- Subbing in tofu, seitan, tempeh, texturized vegetable protein (TVP), quinoa, beans, lentils, jackfruit, or a meat replacement like Impossible Burger for meat
Keep in mind that the United States Department of Agriculture (USDA) does not certify vegan ingredients. However, the nonprofit Vegan Action does offer “Certified Vegan” options for manufacturers. If you have any doubts about a particular product, look for the Certified Vegan logo.
In addition to making tweaks to your existing dishes, you can offer plant-based menu items that do more than swap a vegan ingredient for an animal product. Some types of dishes are easy to make vegan, like salads, grain bowls, and many soups. Many vegans appreciate being able to choose between both traditional fare that is adapted to their lifestyle and more original dishes that don’t rely on meat substitutes.
Foods from other cultures can be a great source of inspiration. Plant-based eating is common in certain cultures, such as Jamaican Ital food, Ethiopian and Eritrean cuisine, Indian food, and many Israeli foods (Israel has the highest percentage of vegans of any country!). Many of these cultures rely on a much wider range of spices than what is used in typical American cooking, plus beans, lentils, and other healthy forms of protein and fiber.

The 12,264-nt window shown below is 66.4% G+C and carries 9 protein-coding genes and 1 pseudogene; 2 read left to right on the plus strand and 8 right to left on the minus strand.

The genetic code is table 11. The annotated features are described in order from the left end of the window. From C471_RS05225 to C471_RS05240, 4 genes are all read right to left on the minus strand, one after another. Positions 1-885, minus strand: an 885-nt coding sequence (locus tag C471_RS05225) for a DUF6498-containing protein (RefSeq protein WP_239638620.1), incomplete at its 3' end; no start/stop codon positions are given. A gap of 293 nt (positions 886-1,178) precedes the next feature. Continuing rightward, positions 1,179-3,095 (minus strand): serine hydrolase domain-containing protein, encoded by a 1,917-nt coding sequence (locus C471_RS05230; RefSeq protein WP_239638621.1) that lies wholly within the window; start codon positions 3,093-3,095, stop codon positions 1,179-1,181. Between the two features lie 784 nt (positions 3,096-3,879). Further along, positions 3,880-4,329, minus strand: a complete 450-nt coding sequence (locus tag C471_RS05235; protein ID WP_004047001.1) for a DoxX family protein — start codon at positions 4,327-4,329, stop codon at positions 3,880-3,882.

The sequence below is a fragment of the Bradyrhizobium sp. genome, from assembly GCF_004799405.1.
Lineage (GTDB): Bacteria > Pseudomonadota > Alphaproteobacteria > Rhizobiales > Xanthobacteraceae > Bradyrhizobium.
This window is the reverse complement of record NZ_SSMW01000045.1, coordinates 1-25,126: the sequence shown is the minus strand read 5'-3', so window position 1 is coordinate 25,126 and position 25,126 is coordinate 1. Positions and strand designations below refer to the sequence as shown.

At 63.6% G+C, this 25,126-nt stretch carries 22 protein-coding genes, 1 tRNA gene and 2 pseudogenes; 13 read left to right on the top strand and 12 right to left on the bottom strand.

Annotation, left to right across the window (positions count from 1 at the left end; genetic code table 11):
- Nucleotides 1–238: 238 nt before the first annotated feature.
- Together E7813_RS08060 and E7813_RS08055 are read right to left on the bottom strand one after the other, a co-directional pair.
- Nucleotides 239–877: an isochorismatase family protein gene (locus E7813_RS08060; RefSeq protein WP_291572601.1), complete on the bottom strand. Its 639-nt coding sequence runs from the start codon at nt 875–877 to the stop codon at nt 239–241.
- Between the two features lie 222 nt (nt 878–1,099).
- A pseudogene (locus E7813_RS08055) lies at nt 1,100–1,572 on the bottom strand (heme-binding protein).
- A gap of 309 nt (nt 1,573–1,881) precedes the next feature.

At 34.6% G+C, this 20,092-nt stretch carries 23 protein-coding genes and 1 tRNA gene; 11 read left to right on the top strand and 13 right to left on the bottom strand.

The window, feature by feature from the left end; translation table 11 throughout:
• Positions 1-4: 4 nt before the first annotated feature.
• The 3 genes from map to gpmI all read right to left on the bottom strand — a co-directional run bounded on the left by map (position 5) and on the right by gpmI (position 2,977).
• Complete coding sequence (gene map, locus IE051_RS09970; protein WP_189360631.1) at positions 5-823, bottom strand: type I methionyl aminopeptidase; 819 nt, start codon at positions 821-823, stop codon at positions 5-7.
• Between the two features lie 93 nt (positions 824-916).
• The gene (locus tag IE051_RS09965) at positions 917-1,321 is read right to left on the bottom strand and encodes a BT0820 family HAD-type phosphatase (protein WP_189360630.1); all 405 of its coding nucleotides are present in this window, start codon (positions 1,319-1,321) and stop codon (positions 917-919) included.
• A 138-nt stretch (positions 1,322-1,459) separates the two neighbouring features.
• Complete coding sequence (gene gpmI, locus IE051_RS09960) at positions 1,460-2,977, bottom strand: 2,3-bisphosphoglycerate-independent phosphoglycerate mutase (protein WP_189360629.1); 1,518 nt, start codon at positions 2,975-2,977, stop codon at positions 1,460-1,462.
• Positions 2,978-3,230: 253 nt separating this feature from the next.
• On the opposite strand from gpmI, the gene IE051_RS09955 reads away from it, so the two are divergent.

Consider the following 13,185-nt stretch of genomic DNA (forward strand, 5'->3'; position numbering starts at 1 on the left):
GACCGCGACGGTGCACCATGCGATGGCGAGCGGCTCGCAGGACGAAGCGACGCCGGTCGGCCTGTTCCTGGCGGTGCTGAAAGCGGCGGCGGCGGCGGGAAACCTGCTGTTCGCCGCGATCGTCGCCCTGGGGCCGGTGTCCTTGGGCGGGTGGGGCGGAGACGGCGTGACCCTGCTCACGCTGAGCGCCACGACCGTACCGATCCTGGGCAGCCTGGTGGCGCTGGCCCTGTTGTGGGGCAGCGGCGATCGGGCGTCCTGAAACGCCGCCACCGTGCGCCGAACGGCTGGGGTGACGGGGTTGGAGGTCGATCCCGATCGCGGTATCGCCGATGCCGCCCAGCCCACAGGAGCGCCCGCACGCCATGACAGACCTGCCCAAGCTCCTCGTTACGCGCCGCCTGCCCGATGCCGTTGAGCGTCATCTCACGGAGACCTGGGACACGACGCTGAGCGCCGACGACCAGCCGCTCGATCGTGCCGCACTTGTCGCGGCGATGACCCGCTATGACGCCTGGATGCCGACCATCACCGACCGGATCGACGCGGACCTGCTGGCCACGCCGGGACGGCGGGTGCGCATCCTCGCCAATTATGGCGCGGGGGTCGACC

Examples of vegan menu items include:
- West-African style peanut soup
- Red cabbage salad with spicy miso-ginger dressing
- Spanish chickpea and spinach stew
- Roasted garlic and cauliflower chowder
- Carrot gnocchi
- Cuban-style black beans and rice
- Sticky, spicy baked cauliflower
- Spicy Swiss chard soba noodle stir fry
- Spicy Kung Pao Brussels sprouts
- Coconut-ginger chickpea soup
- Kisir (spicy bulgar salad, served in lettuce cups)
- Pasta with vegan cream sauce
- Creamy sesame noodles with Yuba
- Tacos with walnut “meat” and non-dairy cheese and sour cream
- Tofu and vegetable curry
- Cauliflower “steaks”
- Caramelized cabbage
- (Cashew) cream of broccoli soup
- Vegan chocolate pudding
- Kuih lapis (Malaysian steamed rose layer cake)
- Vegan pecan pie
- Sticky rice with mango
- Housemade “Dole Whip”
- Salted miso brownies
- Fruit tarts with cashew cream
Once you and your chef start experimenting with vegan food options, you might find it fun to figure out different flavor and taste combinations to offer on your menu. It will also become a lot easier as you get familiar with commonly-used vegan ingredients, such as almond milk or ground flaxseeds to replace eggs. Your guests will be happy to have some great options – and you may find your business booming with a more inclusive menu!
How Budget Branders Can Boost Your Marketing Efforts
At Budget Branders, we know that it can be hard for small businesses to get high-quality, affordable products, particularly in smaller quantities than national chains use. We work with restaurants of all sizes throughout the U.S. to help them get great custom products at a fair price. You can choose a quantity that works for you – and we’ll even store your extra if you don’t have room for the full delivery.
Custom-branded products are a relatively easy way to expand your restaurant marketing plan. If you want to learn more, fill out a contact form or send us a quote request for one or more of our products. Have questions? Simply press the live chat button to get started.